Mistranslations have provided the world (literally) with humour for many years now. From wry grins to belly laughs so big that Michael Bay has made film about them, we’ve all enjoyed a good scoff at a translator’s expense. Luckily for us, this applies to movie titles too and we’ve picked our favourites.
‘The Dark Knight’ became ‘The Knight of the Night’
Spanish title ‘El Caballero de la Noche’ - while accurate - becomes a bit confusing when re-translated back into English. We do love an unplanned title pun…
[Related gallery: The weirdest international movie posters]
[Related gallery: Movie poster mistakes]
‘Grease’ became ‘Vaseline’
The Argentineans turned an iconic musical movie into a popular brand of petroleum jelly. With the Spanish translation of grease being ‘grasa’ we can’t quite work out how they plumped for the alternate title.
‘Knocked Up’ became ‘Slightly Pregnant’
Seth Rogan and Katherine Heigl’s hilarious comedy just got funnier! The film about an accidental pregnancy (what’s not to laugh at there?) has enjoyed a number of silly foreign titles. Peru’s Latin American translation ‘Slightly Pregnant’ is odd, but special mention must also go to China’s ‘One Night, Big Belly’ and Israeli moniker ‘The Date That Screwed Me’.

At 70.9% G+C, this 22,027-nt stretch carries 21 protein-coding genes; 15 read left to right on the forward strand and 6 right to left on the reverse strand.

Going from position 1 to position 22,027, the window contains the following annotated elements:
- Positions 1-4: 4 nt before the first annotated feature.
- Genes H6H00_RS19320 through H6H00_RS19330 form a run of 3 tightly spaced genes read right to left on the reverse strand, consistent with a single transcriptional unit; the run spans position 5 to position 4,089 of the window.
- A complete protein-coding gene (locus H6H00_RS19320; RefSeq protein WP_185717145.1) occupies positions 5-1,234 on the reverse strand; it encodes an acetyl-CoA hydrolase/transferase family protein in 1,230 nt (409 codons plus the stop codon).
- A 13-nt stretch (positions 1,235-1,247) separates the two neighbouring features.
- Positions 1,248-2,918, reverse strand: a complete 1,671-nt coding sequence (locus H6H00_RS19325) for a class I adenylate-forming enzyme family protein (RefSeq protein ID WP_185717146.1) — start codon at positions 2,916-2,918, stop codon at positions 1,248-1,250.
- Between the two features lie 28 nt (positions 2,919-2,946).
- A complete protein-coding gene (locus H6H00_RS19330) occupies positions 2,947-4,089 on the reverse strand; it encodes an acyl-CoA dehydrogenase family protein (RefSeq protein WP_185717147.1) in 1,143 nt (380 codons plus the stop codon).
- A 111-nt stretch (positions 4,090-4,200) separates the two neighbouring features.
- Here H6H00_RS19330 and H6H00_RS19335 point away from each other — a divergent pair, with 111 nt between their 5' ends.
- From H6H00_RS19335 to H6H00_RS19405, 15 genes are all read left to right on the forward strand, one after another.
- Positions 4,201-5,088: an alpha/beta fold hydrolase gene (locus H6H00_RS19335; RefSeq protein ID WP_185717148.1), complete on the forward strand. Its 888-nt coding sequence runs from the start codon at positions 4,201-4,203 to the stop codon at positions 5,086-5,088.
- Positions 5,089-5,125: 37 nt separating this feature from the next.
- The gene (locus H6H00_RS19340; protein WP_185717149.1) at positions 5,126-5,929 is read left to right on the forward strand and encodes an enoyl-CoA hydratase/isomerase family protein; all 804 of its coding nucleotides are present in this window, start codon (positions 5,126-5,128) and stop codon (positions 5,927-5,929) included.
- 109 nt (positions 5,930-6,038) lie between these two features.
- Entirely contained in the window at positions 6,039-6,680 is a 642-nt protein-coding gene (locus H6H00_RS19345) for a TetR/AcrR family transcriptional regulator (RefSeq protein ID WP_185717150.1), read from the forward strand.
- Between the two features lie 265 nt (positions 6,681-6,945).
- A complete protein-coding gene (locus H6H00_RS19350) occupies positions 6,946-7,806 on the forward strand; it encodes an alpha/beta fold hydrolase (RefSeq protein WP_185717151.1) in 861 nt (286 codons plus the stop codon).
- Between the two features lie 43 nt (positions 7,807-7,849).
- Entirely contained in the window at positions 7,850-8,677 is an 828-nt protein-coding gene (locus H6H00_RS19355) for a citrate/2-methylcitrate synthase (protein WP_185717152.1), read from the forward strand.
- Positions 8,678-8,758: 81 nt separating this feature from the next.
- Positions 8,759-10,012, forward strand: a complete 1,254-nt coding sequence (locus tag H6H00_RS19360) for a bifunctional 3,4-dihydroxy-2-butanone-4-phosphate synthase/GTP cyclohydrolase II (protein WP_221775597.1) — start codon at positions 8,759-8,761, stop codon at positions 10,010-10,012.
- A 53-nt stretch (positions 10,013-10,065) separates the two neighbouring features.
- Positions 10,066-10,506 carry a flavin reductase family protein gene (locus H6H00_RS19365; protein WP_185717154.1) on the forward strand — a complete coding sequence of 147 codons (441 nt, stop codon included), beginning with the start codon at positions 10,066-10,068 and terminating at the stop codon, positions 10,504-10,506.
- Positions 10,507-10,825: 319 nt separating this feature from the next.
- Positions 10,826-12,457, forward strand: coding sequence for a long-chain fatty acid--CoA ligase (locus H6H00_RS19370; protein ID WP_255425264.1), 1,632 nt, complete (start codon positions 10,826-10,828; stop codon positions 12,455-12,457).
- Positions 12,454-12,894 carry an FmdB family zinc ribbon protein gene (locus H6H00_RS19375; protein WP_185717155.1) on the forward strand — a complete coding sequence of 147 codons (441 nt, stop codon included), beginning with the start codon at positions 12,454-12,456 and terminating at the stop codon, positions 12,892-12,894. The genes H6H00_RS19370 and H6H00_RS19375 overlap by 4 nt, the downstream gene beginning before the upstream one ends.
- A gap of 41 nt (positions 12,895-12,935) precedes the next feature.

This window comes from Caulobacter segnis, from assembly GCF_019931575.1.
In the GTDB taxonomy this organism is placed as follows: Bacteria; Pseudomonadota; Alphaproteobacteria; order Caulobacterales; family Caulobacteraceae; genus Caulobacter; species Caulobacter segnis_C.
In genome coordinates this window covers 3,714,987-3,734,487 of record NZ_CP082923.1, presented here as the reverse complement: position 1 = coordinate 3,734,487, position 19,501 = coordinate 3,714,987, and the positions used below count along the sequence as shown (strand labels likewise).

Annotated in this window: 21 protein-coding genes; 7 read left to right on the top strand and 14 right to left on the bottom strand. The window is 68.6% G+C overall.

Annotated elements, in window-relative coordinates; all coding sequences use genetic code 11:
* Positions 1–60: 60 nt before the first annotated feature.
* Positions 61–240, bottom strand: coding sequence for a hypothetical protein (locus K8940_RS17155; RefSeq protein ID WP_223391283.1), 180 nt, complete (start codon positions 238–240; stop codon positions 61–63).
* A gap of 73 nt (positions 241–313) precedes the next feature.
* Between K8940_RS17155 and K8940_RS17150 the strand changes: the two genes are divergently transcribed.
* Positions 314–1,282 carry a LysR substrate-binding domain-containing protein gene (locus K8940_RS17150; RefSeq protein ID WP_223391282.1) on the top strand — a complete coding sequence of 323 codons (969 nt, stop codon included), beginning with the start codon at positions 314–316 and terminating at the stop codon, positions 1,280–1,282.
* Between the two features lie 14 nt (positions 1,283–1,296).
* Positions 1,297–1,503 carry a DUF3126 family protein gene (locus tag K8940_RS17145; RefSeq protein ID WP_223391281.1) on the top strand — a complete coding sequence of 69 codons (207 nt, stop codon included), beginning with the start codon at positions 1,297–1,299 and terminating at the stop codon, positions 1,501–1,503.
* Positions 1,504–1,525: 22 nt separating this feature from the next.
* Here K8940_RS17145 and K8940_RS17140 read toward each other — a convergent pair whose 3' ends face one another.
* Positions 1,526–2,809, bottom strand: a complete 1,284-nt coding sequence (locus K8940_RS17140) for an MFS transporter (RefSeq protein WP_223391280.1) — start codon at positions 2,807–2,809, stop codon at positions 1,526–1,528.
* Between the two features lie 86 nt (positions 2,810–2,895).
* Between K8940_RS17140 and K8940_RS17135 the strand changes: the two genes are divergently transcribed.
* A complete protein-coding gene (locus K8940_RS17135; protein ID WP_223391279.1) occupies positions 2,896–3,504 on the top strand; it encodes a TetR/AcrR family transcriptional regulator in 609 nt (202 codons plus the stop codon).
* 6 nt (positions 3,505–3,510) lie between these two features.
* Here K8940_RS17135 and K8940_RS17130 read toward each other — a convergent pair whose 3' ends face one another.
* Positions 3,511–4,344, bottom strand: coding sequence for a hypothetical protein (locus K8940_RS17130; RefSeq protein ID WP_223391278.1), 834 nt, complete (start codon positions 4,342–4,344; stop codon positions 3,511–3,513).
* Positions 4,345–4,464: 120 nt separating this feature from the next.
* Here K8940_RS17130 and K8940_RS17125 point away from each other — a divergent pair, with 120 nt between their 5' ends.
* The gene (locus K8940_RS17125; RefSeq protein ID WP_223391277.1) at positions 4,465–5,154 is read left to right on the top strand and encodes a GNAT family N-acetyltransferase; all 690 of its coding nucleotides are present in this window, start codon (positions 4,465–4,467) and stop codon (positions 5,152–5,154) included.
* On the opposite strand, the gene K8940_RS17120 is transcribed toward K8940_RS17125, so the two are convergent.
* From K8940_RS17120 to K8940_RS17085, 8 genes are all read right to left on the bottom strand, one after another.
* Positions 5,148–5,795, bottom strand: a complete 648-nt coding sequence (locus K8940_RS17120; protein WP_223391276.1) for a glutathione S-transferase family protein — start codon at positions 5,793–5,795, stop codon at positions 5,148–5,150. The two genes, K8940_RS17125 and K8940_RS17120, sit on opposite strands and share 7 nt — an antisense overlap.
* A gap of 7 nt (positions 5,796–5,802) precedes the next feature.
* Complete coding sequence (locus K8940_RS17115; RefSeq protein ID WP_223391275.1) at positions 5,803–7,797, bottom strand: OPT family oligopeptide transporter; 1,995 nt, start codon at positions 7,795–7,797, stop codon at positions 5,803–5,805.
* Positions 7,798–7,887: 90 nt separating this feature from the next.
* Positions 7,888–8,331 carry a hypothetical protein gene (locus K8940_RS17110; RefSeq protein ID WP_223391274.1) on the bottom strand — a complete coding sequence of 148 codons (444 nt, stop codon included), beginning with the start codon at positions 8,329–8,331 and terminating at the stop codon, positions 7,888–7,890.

‘Lost in Translation’ became ‘Meetings and Failures in Meetings’
A possibly apocryphal example from Portugal here (though plenty of blogs insist this did happen). It’s included here because we dearly hope that that the title for Bill Murray and Scarlet Johansson’s ‘Lost In Translation’ was indeed… lost in translation.
‘Die Hard’ became ‘Die Slowly’
The German title of action-packed ‘Die Hard’ took on a totally different meaning. In their version (‘Stirb Langsam’) Bruce Willis’ John McClane is seemingly doomed to an agonising death at the hands ‘European’ (blatantly German) terrorists.
‘Army of Darkness’ became ‘Captain Supermarket’
A classic here. This blisteringly odd translation of classic horror flick ‘Army of Darkness’ goes some way to explaining this movie poster. The Japanese renamed the film ‘Kyaputien supamaketto’ - or ‘Captain Supermarket’- because Ash (Bruce Campbell) worked in one, apparently. Notice how he’s standing on cans of Bruce Campbell Soup.
‘The Naked Gun: From the Files of Police Squad!’ became ‘The Gun Died Laughing’
This Chinese translation suggests Leslie Nielson’s ace cop comedy was so funny the titular gun in the movie literally died of laughter. Perhaps bureaucrats were concerned by the use of ‘naked’ in the title.
‘Willy Wonka & The Chocolate Factory’ became ‘The Boy That Drowned in Chocolate Sauce’
As far as we remember, chubby Augusts Gloop didn’t actually drown when he fell into a river of chocolate early on in the movie. That’s what the rather dark Danish title suggests though.
‘As Good as It Gets’ became ‘Mr. Cat Poop’
We didn’t believe this one either. The title of ‘As Good As It Gets’ was oddly translated as ‘Mr. Cat Poop’ in Hong Kong. According to imdb it came from the name ‘Melvin’ (Jack Nicholson’s character) which sounds a lot like the Cantonese colloquial word for cat poop. We hope this is true.
- ‘I, Robot’ became ‘Yo, Robot’
Obviously in Spanish, ‘yo’ does indeed mean ‘I’, but this painfully ‘street’ translation still forced a little chortle from us.